‘Barbarism,’ ‘Pariah’: US, Britain Lash Russia Over Aleppo Carnage

By Patrick Goodenough | September 25, 2016 | 10:34 PM EDT

U.S. Ambassador to the U.N. Samantha Power addresses the U.N. Security Council meeting on Syria, on Sunday, September 25, 2016. (UN Photo/Manuel Elias)

(CNSNews.com) –  An emergency U.N. Security Council meeting during a week described by a special envoy for Syria as one of the worst in a more than five-year conflict ended with no action Sunday, but did see harsh criticism of Russia in particular by the U.S., British and French ambassadors, who also walked out as the Syrian ambassador began to speak.

Particularly strong words came from U.S. ambassador Samantha Power, who accused Russia of “barbarism,” and her British counterpart, Matthew Rycroft, who said Russia’s failure to change direction would “only confirm its status as an international pariah.”

Since a U.S./Russia-negotiated ceasefire collapsed, the Russian-backed Assad regime escalated a deadly air offensive against rebel-held eastern Aleppo, where more a quarter of a million civilians are besieged by army forces.

“Instead of pursuing peace, Russia and Assad make war,” said Power. “Instead of helping get life-saving aid to civilians, Russia and Assad are bombing the humanitarian convoys, hospitals, and first responders who are trying desperately to keep people alive.”

As for Russia’s claims to be fighting terrorists, Power said, “Nobody has to convince the United States of America of the danger posed by terrorists. Our citizens are often priority targets all around the world. But when Russia is espousing fiction, we have to call that out. What Russia is sponsoring and doing is not counterterrorism; it is barbarism.”

Quoting a first responder in Aleppo as saying that the air assault of recent days felt “like the end of the world,” Powers declared that “it is apocalyptic what is being done to eastern Aleppo.”

She challenged the Security Council “at the very least [to] have the courage to say who is responsible for this – and, in a single voice, tell Russia to stop.”

Rycroft said there was no question that ISIS and the al-Qaeda-affiliated Jabhat al-Nusra were terrorists, yet the Assad regime and its allies have killed far more civilians in Syria than have those two terrorist groups put together.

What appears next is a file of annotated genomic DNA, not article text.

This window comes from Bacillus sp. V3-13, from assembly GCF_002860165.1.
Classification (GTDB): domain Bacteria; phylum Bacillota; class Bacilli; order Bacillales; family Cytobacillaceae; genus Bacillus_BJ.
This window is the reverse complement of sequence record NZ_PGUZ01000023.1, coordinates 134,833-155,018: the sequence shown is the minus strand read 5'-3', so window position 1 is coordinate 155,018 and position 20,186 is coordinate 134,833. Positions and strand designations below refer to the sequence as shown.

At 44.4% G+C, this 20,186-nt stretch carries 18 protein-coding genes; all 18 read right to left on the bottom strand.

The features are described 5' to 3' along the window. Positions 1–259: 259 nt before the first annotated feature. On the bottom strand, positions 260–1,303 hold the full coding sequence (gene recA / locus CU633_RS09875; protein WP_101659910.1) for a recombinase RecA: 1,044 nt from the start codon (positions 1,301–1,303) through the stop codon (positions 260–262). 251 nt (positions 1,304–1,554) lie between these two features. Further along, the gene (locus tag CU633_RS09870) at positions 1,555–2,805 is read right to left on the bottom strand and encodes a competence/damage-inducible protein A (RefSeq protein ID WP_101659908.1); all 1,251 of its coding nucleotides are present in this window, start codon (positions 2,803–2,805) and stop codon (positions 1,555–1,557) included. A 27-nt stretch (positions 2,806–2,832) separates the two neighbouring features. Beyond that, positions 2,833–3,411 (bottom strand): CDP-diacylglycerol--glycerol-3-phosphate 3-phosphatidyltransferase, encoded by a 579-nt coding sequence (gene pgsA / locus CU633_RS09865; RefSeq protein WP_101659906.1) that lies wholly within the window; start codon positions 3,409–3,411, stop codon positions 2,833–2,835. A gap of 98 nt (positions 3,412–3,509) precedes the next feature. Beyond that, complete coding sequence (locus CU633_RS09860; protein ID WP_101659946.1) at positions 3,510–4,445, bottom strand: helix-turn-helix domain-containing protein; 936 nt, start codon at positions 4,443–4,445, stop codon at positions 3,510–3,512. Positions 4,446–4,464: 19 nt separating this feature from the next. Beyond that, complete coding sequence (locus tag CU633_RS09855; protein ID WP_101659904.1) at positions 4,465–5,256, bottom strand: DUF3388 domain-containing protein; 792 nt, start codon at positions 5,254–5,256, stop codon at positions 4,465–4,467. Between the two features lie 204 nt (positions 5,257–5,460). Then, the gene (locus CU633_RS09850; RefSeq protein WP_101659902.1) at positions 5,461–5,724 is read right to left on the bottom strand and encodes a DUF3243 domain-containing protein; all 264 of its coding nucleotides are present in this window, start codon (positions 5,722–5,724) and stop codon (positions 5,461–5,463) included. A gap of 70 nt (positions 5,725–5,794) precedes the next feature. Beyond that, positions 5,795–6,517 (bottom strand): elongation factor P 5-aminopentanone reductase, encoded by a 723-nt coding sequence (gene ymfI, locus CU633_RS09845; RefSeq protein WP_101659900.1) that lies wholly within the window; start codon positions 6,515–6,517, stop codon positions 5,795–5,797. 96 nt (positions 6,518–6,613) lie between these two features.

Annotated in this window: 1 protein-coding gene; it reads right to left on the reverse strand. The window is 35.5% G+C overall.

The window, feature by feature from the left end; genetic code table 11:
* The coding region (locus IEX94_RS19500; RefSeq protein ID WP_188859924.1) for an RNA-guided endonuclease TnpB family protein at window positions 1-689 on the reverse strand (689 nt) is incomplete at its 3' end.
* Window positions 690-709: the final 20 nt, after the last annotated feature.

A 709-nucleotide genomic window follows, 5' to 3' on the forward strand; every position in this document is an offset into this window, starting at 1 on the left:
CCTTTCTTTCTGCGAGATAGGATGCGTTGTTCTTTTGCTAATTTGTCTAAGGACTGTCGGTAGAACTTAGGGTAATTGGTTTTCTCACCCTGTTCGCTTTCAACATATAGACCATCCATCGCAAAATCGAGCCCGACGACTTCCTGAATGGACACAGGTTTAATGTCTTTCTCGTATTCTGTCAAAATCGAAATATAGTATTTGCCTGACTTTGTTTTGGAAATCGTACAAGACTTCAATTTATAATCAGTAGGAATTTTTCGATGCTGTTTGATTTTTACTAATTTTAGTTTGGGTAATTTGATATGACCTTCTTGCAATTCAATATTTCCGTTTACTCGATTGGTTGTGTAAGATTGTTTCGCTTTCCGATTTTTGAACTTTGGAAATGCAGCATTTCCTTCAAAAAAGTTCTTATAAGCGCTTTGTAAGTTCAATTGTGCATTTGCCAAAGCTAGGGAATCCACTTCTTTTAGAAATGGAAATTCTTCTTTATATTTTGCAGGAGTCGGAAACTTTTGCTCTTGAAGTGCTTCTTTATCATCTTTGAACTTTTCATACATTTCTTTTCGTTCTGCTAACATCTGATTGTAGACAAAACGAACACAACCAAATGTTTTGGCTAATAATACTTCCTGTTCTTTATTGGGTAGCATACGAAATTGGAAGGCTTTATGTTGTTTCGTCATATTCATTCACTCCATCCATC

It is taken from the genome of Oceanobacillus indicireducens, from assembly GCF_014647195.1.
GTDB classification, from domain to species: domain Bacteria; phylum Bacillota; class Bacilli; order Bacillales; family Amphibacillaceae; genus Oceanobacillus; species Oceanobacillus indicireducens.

“So every time we rightly condemn Daesh [ISIS] and al-Nusra terrorism in Syria, let us also condemn the absolute terror being inflicted on the Syrian people by the Assad regime and by Russia, as they continue to bomb Syrian civilians, day and night.”

Russian ambassador Vitaly Churkin, echoing a line his government has been putting forward for months, said Russia was fighting terrorists in Syria, while the U.S.-led coalition was failing to separate the rebels its support from terrorist groups.

Moreover, “tactical tricks” by the U.S. were merely allowing terrorists to regroup and get reinforcements, he charged.

Briefing the council, U.N. Syria mediator Staffan de Mistura appealed to members to work to restore the ceasefire.

“The past week has been one of the worst ones in Syria during the near six years of this devastating conflict,” he said. Aleppo was being reduced to rubble in the face of a “remarkable new intensity” in airstrikes, described the scale and type of bombing as “unprecedented.”

As Syrian Ambassador Bashar Ja’afari was invited to address the council, Power, Rycroft and French Ambassador Francois Delattre walked out of the chamber.

Ja’afari derided the three for their realization that Syrian government’s aim is to recapture Aleppo, saying they sounded as though they had rediscovered the wheel. He reiterated that the aim was to recover the entire city.

He also accused the British ambassador, who had earlier described Syria as broken, of “wishful thinking.”

“Syria has never been broken,” Ja’afari said.

Patrick Goodenough
Patrick Goodenough
Spencer Journalism Fellow

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